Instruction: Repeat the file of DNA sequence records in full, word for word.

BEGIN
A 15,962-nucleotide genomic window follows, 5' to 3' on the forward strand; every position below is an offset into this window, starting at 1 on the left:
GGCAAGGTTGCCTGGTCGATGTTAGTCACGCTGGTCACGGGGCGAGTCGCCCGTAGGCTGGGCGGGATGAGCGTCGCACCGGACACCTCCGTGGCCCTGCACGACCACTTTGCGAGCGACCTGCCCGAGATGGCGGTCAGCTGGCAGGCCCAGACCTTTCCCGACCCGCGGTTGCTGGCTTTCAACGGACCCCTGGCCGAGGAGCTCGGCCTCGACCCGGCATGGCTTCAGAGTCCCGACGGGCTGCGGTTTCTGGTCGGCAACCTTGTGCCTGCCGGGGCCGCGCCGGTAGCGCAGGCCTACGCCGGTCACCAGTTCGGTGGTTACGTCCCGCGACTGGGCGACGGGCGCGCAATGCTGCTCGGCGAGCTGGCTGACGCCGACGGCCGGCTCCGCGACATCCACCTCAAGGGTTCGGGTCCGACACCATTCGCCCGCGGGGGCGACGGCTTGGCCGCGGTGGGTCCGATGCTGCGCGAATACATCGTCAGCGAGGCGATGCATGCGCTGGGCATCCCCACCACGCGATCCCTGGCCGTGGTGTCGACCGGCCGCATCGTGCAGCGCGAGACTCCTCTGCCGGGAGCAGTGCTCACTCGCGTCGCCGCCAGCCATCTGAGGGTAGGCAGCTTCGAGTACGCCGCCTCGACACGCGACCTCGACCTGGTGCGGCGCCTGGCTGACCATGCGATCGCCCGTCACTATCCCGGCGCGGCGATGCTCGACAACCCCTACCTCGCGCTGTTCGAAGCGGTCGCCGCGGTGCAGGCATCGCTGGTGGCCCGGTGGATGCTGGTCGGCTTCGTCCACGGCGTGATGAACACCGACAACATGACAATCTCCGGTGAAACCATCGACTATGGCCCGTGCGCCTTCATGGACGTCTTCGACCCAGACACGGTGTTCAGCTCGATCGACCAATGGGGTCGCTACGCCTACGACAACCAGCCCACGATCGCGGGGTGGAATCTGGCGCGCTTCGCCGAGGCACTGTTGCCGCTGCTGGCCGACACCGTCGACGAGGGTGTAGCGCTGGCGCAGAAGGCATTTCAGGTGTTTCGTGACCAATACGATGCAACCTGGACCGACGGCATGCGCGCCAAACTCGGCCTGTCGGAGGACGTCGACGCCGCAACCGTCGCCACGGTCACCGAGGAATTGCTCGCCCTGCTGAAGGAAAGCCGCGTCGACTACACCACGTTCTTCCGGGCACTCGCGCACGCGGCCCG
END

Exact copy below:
A 15,962-nucleotide genomic window follows, 5' to 3' on the forward strand; every position below is an offset into this window, starting at 1 on the left:
GGCAAGGTTGCCTGGTCGATGTTAGTCACGCTGGTCACGGGGCGAGTCGCCCGTAGGCTGGGCGGGATGAGCGTCGCACCGGACACCTCCGTGGCCCTGCACGACCACTTTGCGAGCGACCTGCCCGAGATGGCGGTCAGCTGGCAGGCCCAGACCTTTCCCGACCCGCGGTTGCTGGCTTTCAACGGACCCCTGGCCGAGGAGCTCGGCCTCGACCCGGCATGGCTTCAGAGTCCCGACGGGCTGCGGTTTCTGGTCGGCAACCTTGTGCCTGCCGGGGCCGCGCCGGTAGCGCAGGCCTACGCCGGTCACCAGTTCGGTGGTTACGTCCCGCGACTGGGCGACGGGCGCGCAATGCTGCTCGGCGAGCTGGCTGACGCCGACGGCCGGCTCCGCGACATCCACCTCAAGGGTTCGGGTCCGACACCATTCGCCCGCGGGGGCGACGGCTTGGCCGCGGTGGGTCCGATGCTGCGCGAATACATCGTCAGCGAGGCGATGCATGCGCTGGGCATCCCCACCACGCGATCCCTGGCCGTGGTGTCGACCGGCCGCATCGTGCAGCGCGAGACTCCTCTGCCGGGAGCAGTGCTCACTCGCGTCGCCGCCAGCCATCTGAGGGTAGGCAGCTTCGAGTACGCCGCCTCGACACGCGACCTCGACCTGGTGCGGCGCCTGGCTGACCATGCGATCGCCCGTCACTATCCCGGCGCGGCGATGCTCGACAACCCCTACCTCGCGCTGTTCGAAGCGGTCGCCGCGGTGCAGGCATCGCTGGTGGCCCGGTGGATGCTGGTCGGCTTCGTCCACGGCGTGATGAACACCGACAACATGACAATCTCCGGTGAAACCATCGACTATGGCCCGTGCGCCTTCATGGACGTCTTCGACCCAGACACGGTGTTCAGCTCGATCGACCAATGGGGTCGCTACGCCTACGACAACCAGCCCACGATCGCGGGGTGGAATCTGGCGCGCTTCGCCGAGGCACTGTTGCCGCTGCTGGCCGACACCGTCGACGAGGGTGTAGCGCTGGCGCAGAAGGCATTTCAGGTGTTTCGTGACCAATACGATGCAACCTGGACCGACGGCATGCGCGCCAAACTCGGCCTGTCGGAGGACGTCGACGCCGCAACCGTCGCCACGGTCACCGAGGAATTGCTCGCCCTGCTGAAGGAAAGCCGCGTCGACTACACCACGTTCTTCCGGGCACTCGCGCACGCGGCCCG